July 27, 2005 |
Biogen Idec Inc., the company that suspended sales of its Tysabri multiple sclerosis drug in February, said second-quarter profit rose to $34.5 million, lifted by its older multiple sclerosis medicine, Avonex. Net income climbed to 10 cents a share from less than a cent a share, or $827,000, a year earlier when the company had merger-related expenses. Revenue rose 12% to $605.6 million, the Cambridge, Mass.-based company said Tuesday in a statement. Avonex sales jumped 10% to $381.
July 22, 2005 |
A Colorado widower whose wife died after participating in a clinical trial for one of Biogen Idec's multiple sclerosis drugs has sued the company, saying his wife "didn't have to die." The wrongful death suit filed on behalf of Walter Smith, of Colorado Springs, also named Cambridge, Mass.,-based Biogen Idec's partner, Elan Pharmaceuticals of Ireland.
June 17, 2005 |
Biogen Idec Inc. on Thursday sold a big drug factory in Oceanside, Calif., that was slated to produce Tysabri, deepening pessimism about the drug's future. The buyer was Genentech Inc., a rival biotechnology firm that needed additional manufacturing capacity for its cancer drugs. Biogen, based in Cambridge, Mass., said it would receive $408 million for the biotechnology drug plant, the sixth-largest in the world. The plant was completed last year.
June 14, 2005 |
A possible fifth case of a rare and often fatal brain infection linked to the multiple sclerosis drug Tysabri has been reported to federal regulators, a Food and Drug Administration spokeswoman said Monday. The case, first reported by the Wall Street Journal, was submitted May 16 through the Food and Drug Administration's Adverse Event Reporting System, which collects reports of possible drug reactions from physicians and drug makers. The drug's makers, Biogen Idec Inc. and Elan Corp.
June 3, 2005 |
Shares of Elan Corp. and Biogen Idec Inc. tumbled after a fourth possible case of a rare and often fatal nerve disorder was reported in a patient taking the companies' withdrawn Tysabri multiple sclerosis drug. Biogen and Elan are investigating the newest report of a patient who took Tysabri and has symptoms consistent with the disorder, Lenore Gelb, a Food and Drug Administration spokeswoman, said Thursday. Elan shares fell $1.14, or 14.3%, to $6.85. Biogen lost $1.70, or 4.3%, to $38.07.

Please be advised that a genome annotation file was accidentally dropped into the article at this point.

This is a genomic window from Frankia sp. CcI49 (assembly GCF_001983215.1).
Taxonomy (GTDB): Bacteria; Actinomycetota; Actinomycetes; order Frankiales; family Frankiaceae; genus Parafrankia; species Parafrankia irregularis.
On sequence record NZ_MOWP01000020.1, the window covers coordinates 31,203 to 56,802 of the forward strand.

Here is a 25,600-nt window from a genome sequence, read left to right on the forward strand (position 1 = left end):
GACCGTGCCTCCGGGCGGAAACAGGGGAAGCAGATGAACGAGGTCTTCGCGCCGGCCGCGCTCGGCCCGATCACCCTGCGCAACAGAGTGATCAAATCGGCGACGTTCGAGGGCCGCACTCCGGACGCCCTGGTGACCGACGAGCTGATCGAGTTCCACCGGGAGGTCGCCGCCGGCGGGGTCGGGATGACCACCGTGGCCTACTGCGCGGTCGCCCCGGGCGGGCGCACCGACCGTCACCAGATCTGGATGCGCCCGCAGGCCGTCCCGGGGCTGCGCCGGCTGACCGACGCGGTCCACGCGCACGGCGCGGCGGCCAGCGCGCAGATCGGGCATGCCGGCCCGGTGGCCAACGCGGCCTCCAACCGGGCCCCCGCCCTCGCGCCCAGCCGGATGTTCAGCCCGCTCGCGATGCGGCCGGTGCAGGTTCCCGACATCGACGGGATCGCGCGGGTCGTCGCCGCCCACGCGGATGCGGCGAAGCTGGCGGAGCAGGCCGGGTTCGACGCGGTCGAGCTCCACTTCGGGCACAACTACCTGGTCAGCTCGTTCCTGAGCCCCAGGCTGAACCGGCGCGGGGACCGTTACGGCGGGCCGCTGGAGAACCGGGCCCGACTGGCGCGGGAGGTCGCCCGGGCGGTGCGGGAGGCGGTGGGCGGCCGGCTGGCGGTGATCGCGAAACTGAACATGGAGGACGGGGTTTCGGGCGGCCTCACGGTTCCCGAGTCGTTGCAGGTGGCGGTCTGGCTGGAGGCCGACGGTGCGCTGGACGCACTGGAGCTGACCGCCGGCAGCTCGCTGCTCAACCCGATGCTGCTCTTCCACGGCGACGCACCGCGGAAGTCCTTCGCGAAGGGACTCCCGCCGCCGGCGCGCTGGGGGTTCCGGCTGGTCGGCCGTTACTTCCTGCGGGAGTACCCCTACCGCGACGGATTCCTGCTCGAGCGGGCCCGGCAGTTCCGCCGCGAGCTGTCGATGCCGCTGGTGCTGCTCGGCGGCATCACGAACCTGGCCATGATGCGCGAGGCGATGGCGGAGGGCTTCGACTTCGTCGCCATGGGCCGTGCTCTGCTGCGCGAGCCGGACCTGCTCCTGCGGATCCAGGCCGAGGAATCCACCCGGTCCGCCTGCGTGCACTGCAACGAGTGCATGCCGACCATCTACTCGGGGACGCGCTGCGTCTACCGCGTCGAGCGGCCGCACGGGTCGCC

April 30, 2005 |
Federal regulators are formally investigating possible securities law violations related to Biogen Idec Inc.'s recent withdrawal of a multiple sclerosis drug. Biogen Idec's disclosure that the Securities and Exchange Commission had stepped up its investigation from an informal inquiry followed last month's resignation of the company's general counsel amid questions about his sale of Biogen shares before Tysabri was pulled from the market.
April 28, 2005 |
Biogen Idec Inc., which suspended sales of its Tysabri multiple sclerosis drug in February, on Wednesday reported a $43.5-million first-quarter profit on sales of its Avonex MS medicine. Net income was 12 cents a share, contrasted with a net loss of $41.2 million, or 12 cents, a year earlier, when the company had merger costs. Revenue rose 8.5% to $587.8 million. Cambridge, Mass.
April 21, 2005 |
Biogen Idec Inc.'s former chief scientific officer, Nabil Hanna, agreed to pay $372,000 to settle allegations he used confidential information to profit on a stock trade, the Securities and Exchange Commission said Wednesday. The SEC alleged that Hanna, 61, bought shares of Regeneron Pharmaceuticals Inc. before the company disclosed in September 2003 that it would develop a potential cancer treatment with Aventis.
April 2, 2005 |
Biogen Idec Inc., the third-biggest U.S. biotechnology company, Friday withdrew the full-year profit forecast it gave Feb. 7 because of lost revenue from the suspended multiple sclerosis drug Tysabri. Biogen and Irish partner Elan Corp. stopped selling Tysabri on Feb. 28 after the drug was linked to a fatal nerve disorder. Biogen had forecast per-share profit "in the range of $1.60 to the low $1.70s" for 2005. "Investors should no longer rely on" the estimate, Cambridge, Mass.
April 1, 2005 |
Shares of Biogen Idec Inc. and Elan Corp. plummeted Thursday, a day after the companies confirmed that their once-promising new drug for multiple sclerosis had again been linked to a usually fatal central nervous system disorder. On Feb. 28, the companies abruptly pulled Tysabri off the market after a patient died of the rare nerve disorder while taking the drug in combination with Avonex, Biogen's older multiple sclerosis treatment.